sectionalisation, double bus-bar arrangements, sectionalised double bus-bar arrangement,
double main and auxiliary bus-bar arrangement, breaker and a half scheme/1.5 Breaker
scheme, and ring bus-bar scheme.
Single bus-bar arrangement: It consists of single bus-bar. Both incoming and outgoing
lines are connected to the single bus-bar. The advantages of this arrangement are low
maintenance, low initial cost and simple operation. The drawback of this arrangement is
if any repair work is to be done on bus-bar, complete system get interrupted.
Figure below shows that three incoming and three outgoing line are connected to the
single bus arrangement.
Single bus-bar with sectionalisation: Single bus-bar is divided into sections. Any two
sections are connected by circuit breaker and isolators. During fault or maintenance
particular section can be de-energised. This eliminates complete shutdown of the system.
Figure below shows that two incoming and two outgoing lines are connected bus section
1 and other two incoming and two outgoing lines are connected bus section 2.
Double bus-bar arrangements: This arrangement is also known as duplicate bus-bar
system. It consists of two bus-bars ‘main’ and ‘spare’ of same capacity. Incoming line
and outgoing lines can be connected to either bus by means of bus coupler breaker and
isolators. Continuity of supply to the circuit can be maintained during maintenance of
main bus-bar or fault occurring on it.
Figure below shows that three incoming lines and three outgoing lines are connected to
either bus by a bus coupler.
Problem 1
Draw the Single Line Diagram of a generating substation having the following main
equipments:
i) Alternators: Five, 100MW, 11kV, 3F, Y connected, 50Hz
ii) Step-up transformers: Five, 100MVA, 11/220kV,D/Y,3F,50Hz
iii) Bus: 220kV-Double bus with a bus coupler
iv) Outgoing lines: Five, 220kV
v) Station auxiliary transformers: Two, 5MVA, 11kV/400V,D/Y,3F,50 Hz
Show the positions of CTs, PTs, isolating switches, lightning arresters, circuit breakers.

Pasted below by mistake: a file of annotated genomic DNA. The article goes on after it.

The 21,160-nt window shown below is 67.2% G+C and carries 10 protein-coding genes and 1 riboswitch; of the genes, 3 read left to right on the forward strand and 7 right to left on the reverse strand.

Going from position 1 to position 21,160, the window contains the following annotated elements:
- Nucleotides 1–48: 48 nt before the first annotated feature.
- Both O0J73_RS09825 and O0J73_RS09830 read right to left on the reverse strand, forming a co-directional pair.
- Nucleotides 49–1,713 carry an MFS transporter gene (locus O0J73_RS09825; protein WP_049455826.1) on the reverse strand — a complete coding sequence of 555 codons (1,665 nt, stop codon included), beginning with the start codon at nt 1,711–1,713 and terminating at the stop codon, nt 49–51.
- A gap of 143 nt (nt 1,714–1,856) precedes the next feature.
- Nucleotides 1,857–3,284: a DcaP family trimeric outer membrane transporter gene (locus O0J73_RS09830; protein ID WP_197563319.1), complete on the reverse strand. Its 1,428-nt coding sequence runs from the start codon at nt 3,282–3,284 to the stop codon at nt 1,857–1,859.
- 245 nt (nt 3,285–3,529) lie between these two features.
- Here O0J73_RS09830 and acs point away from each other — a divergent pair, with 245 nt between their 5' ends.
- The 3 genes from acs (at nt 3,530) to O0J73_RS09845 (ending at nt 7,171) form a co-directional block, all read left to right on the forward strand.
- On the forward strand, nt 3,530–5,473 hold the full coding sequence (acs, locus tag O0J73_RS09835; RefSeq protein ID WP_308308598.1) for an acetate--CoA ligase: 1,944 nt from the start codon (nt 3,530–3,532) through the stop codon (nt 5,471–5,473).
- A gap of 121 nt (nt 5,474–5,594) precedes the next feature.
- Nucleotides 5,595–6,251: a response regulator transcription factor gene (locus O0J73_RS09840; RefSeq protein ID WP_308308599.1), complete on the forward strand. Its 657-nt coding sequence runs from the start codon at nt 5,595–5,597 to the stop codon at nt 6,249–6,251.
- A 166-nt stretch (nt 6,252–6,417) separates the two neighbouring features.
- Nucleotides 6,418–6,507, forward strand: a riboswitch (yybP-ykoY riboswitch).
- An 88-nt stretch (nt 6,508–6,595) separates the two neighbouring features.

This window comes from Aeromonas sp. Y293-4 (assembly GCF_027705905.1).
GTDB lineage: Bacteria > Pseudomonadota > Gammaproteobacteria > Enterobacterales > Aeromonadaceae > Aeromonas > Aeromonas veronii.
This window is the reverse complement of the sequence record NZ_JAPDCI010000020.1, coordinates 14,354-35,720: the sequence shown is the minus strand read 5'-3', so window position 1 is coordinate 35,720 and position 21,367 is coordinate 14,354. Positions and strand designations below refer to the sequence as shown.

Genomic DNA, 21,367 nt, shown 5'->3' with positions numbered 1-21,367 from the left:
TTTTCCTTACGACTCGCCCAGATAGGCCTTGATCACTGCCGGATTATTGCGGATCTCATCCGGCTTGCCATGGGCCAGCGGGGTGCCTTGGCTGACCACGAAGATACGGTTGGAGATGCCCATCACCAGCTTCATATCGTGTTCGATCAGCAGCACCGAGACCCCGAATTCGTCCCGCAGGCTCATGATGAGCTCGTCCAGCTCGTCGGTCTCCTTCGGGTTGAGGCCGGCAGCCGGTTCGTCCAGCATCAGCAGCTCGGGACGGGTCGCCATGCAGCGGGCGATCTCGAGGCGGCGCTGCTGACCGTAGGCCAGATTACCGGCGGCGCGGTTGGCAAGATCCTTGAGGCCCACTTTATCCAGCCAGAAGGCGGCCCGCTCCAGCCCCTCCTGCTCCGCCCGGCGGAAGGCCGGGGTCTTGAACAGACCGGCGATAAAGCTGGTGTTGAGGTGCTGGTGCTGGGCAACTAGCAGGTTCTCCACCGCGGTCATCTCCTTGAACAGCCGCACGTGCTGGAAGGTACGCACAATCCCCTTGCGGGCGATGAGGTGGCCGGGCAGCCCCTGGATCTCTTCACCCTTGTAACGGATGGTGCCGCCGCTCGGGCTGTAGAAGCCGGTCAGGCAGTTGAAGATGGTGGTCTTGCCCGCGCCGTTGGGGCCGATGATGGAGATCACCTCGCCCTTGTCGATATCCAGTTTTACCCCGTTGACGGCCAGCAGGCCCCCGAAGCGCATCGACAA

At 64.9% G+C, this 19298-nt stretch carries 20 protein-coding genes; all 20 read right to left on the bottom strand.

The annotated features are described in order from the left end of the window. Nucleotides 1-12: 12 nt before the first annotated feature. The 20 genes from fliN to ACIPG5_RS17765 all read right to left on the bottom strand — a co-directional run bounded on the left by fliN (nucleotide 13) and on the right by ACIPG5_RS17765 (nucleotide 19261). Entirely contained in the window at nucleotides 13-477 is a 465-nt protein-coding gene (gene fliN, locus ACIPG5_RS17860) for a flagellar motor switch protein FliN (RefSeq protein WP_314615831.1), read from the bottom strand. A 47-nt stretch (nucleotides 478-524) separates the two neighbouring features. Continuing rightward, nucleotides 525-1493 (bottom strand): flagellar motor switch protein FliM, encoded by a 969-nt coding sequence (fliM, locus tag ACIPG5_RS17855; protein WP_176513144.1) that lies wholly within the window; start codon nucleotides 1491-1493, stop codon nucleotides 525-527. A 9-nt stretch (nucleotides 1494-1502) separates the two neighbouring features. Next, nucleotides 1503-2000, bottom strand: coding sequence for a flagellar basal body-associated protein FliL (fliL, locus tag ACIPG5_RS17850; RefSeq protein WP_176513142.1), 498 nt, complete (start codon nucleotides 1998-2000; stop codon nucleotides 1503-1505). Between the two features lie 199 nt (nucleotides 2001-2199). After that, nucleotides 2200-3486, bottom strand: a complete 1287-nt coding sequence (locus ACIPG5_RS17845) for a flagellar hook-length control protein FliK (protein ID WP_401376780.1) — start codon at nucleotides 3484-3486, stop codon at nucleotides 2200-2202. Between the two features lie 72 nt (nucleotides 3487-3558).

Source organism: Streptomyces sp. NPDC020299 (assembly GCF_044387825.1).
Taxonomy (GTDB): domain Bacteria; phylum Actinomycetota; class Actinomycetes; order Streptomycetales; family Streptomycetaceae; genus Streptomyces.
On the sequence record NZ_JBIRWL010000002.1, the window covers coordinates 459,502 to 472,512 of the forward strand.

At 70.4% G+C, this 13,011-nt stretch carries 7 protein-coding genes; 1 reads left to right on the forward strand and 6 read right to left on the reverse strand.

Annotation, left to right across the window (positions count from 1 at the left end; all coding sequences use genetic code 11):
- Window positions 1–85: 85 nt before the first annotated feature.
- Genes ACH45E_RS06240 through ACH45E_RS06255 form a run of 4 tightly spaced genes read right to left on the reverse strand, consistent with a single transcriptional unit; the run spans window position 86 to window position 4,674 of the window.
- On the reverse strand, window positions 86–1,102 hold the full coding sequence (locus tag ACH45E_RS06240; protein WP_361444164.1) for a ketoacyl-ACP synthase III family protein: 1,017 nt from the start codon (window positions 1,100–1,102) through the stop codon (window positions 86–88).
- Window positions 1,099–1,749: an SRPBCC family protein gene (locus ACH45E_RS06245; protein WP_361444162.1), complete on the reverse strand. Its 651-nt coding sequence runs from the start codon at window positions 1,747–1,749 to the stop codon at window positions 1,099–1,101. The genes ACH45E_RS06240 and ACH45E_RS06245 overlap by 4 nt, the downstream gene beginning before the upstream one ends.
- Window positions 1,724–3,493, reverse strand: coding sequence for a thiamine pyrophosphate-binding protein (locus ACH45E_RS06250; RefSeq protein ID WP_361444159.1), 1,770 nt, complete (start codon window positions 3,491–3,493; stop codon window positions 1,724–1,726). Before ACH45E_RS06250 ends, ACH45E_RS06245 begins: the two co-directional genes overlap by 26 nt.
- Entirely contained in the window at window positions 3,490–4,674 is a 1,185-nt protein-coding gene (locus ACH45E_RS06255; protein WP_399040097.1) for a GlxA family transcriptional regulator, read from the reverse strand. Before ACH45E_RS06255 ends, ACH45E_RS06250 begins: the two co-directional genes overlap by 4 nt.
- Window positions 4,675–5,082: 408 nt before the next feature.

Problem 2
Draw the one line diagram of a substation having the following equipments-
i) Incoming lines: Two, 220kV
ii) Outgoing Lines: Five, 66kV,One 11kV
iii) Bus-bars: 220 kV-Double bus, 66kV-Double bus, 11kV bus
iv) Transformers: (a) Three winding transformers-Two,100MVA, 220/66/11kV, 3F
(b) Auxiliary transformer-One, 5MVA,11kV/400V, 3F
v) Wave trap, Coupling condenser and Earth switch at incoming lines
Show the positions of CTs, PTs, disconnecting switches, lightning arresters, circuit
breakers.
Problem 3
Draw the single line diagram of a substation having the following equipments:
i) Incoming lines: Two,110kV
ii) Outgoing lines: (a) One, 110kV (b)Four, 11kV
iii) Transformers: (a) Two,10MVA,110/11kV, ∆/Y (b) One, 2MVA,11kV/
415V,Y/Y
iv) Bus-bars: 110kV-Duplicate bus-bar,11kV single bus-bar
Show the positions of CTs, PTs, isolators, lightning arresters, circuit breakers.
Problem 4
Draw the single line diagram of a 66/11kV substation having the following equipments:
i) Two transformers 66/11kV,5MVA,∆/∆,3Phase
ii) 66kV double bus-bar with bus coupler, 11kV single bus with sectionalisation
iii) Two incoming lines 66kV
iv) Two outgoing lines 66kV
v) Eight outgoing lines at 11kV distributed equally
Show the positions of CTs, PTs, isolators, lightning arresters, circuit breakers.
Problem 5
Draw the single line diagram of a 33/11kV substation having the following equipments-
i) Incoming line: One, 33kV
ii) Outgoing lines: Six, 11kV
iii) Transformers- (a) One, 9MVA, 33/6.4/0.695kV, ∆/Y/Y
(b) Two, 6.3MVA, 33/11kV, ∆/Y
Show the positions of CTs, PTs, isolators, lightning arresters, circuit breakers.
Problem 6
Draw the single line diagram of a Pole Mounted Substations